- Gareth Iacobucci,
- Abi Rimmer
The BMA has urged ministers to put forward an improved pay offer for consultants in England after its members rejected the government’s offer by a slim margin.
Just over half (51.1%) of BMA consultant members in England voted against the offer in a referendum held from 14 December to 23 January. Some 23 544 consultants voted in total, a turnout of 64.8%. Of these, 11 507 voted for the offer, and 12 037 voted against.
The BMA’s Consultants Committee has rejected the pay offer and urged the government to return to the table. Consultants in England belonging to the Hospital Consultants and Specialists Association had already rejected the offer.1
Why did consultants reject the pay offer?
Vishal Sharma, chair of the BMA Consultants Committee, said the BMA vote showed that consultants didn’t believe that the pay deal offered a long term solution to the recruitment and retention crisis among senior doctors. “It backs up conversations we’ve had with colleagues in recent weeks, who felt the changes were insufficient and did not give them confidence that pay erosion would be addressed over the coming years,” he said.
Consultants were also concerned about the fairness of the offer and how it affected different groups of doctors, Sharma added, as well as changes to professional development time and the time dedicated to teaching and research. “However, with the result so close, the Consultants Committee is giving the government a chance to improve the offer,” he said.
Reacting to the outcome of the BMA referendum, the health and social care secretary, Victoria Atkins, said, “I hugely value the work of NHS consultants, and I am disappointed that after weeks of constructive negotiations the BMA has, by the narrowest of margins, rejected this fair and reasonable offer.
“I want to build on our progress on waiting lists and for us all to be able to focus our efforts on offering patients the highest quality care. The government is therefore carefully considering next steps.”
Will consultants now take further strike action?
Consultants in England currently have a mandate to take industrial action until 18 June 2024.2 The BMA said that its Consultants Committee had decided not to call strike action yet but instead would enter discussions with the government to try to secure improvements to tackle members’ concerns.3
But if that’s unsuccessful, said the BMA, consultants in England remain in dispute and are committed to taking further strike action if needed.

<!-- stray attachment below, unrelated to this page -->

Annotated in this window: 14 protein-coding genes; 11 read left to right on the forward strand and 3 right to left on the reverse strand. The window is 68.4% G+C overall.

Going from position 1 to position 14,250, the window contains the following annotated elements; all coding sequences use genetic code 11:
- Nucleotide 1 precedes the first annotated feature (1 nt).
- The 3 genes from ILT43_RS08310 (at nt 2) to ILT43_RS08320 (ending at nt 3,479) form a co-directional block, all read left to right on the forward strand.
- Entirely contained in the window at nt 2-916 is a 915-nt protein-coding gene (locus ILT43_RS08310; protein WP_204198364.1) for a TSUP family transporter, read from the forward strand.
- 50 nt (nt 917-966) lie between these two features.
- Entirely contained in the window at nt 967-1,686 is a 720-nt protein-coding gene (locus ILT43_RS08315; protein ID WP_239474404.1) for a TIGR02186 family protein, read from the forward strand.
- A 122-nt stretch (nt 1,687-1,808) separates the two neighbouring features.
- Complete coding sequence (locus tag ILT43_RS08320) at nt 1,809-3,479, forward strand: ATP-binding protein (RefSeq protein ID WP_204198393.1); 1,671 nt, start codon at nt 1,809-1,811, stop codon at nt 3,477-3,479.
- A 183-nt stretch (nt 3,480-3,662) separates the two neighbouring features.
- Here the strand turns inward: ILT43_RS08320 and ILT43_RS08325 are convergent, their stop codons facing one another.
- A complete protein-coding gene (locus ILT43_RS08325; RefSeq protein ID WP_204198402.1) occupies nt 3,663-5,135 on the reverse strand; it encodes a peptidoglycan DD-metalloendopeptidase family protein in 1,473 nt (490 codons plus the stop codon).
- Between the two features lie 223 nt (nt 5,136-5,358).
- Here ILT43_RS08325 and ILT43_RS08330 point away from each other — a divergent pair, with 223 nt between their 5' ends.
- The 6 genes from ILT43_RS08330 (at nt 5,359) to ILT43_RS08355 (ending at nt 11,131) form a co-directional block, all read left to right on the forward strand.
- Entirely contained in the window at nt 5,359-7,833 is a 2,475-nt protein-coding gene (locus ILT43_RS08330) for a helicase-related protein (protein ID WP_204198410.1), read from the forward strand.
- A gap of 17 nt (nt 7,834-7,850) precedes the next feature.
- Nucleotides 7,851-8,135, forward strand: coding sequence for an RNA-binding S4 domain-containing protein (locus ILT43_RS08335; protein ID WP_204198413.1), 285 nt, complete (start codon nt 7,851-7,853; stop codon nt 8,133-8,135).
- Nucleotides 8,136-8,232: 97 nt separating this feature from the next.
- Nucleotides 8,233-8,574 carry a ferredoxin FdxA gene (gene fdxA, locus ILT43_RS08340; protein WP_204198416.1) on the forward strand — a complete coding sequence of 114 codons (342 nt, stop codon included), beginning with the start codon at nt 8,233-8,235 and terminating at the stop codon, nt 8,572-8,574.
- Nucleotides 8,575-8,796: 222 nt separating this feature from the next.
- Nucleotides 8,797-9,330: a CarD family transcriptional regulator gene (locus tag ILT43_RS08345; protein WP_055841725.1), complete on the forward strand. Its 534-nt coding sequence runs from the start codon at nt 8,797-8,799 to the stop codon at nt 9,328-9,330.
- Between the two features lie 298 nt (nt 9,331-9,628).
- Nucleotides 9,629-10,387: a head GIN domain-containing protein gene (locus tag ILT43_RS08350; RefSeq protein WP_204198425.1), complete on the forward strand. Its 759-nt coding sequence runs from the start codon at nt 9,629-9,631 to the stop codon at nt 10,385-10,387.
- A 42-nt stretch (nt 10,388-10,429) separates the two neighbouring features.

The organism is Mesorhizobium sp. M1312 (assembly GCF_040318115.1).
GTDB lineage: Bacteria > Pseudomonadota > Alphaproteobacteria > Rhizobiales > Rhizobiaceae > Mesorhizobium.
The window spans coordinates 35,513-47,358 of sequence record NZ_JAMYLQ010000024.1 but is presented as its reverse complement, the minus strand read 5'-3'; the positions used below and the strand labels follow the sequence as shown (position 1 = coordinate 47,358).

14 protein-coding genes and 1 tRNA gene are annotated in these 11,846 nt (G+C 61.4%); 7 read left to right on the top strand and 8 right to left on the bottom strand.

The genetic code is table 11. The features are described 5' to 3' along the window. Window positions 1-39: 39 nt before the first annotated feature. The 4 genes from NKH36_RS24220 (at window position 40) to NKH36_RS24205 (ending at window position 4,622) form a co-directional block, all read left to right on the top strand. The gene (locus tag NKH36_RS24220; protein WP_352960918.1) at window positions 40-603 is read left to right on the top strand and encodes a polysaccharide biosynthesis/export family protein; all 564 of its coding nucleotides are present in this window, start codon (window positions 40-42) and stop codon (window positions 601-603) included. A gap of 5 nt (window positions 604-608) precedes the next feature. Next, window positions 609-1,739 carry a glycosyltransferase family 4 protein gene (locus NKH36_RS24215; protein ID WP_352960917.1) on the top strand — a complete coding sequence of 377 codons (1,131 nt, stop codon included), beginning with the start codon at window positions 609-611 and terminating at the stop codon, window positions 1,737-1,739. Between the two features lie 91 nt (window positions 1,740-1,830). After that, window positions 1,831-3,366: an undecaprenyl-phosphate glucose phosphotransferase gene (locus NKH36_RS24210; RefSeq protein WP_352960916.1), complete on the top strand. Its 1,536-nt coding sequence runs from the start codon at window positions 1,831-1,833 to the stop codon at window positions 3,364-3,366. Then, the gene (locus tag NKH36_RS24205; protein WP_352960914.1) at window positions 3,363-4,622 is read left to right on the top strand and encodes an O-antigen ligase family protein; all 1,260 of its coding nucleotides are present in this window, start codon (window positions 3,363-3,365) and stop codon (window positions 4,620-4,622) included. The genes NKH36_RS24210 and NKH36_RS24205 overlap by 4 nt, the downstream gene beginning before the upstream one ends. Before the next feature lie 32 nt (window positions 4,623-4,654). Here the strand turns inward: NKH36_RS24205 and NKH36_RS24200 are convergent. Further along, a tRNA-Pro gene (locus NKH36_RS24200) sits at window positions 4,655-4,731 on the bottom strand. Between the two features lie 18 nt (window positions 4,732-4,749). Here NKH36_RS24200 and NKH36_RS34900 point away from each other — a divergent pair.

What were consultants being offered?
The offer was for a 4.95% investment in pay for this financial year, in addition to the 6% pay uplift for 2023-24 that was announced by the government last July. Of this investment, 1.5% came from phasing out local clinical excellence awards. If the offer had been accepted the changes would have come into force in January 2024 but paid retrospectively in April.
Under the offer, most consultants would have received an additional uplift of 2.85-12.8%, depending on their pay point. However, consultants in their fifth to eighth year of work wouldn’t have immediately received an additional pay uplift but would have benefited from faster pay progression.
The offer would have seen new consultants start on a salary of £99 532, up 12.6% from their 2022-23 salary of £88 364. The highest paid consultants would have received £131 964 from January 2024, up 10.8% from £119 133 in 2022-23.2
Under that offer the definition of supporting professional activities (SPA) would have expanded to specify work done to support some NHS priorities, such as elective care recovery and delivering the NHS long term workforce plan. The change didn’t permit reallocation of SPAs to direct clinical care.
Speaking to The BMJ last year, Sharma clarified that this wasn’t a contractual change. “There is actually no change to the SPAs within consultants’ contracts,” he said. “I think people thought this was about converting SPA time to direct clinical care, or they thought it was a reduction in SPA time, but none of that is actually true.”4
How have healthcare leaders reacted to the BMA ballot?
Julian Hartley, chief executive of NHS Providers, said that trust leaders would feel “dismayed” by the outcome. He said, “They had hoped the dispute between the government and senior doctors would be resolved, but today’s narrow vote makes clear that a range of concerns still need to be addressed.
“It is reassuring that the BMA Consultants Committee will now seek further talks with the government to resolve outstanding concerns. All parties need to ensure that hard won progress towards an agreement is not lost.”
Matthew Taylor, chief executive of the NHS Confederation, echoed hopes for a resolution to the dispute rather than “more damaging industrial action.”
“Strikes have already led to over 1.3 million cancelled procedures and appointments and cost the NHS in excess of £1bn,” said Taylor. “The NHS relies on its consultant workforce immensely, and these professionals have helped to keep the most life critical services afloat, including over the ongoing winter period and the recent junior doctors’ walkouts.”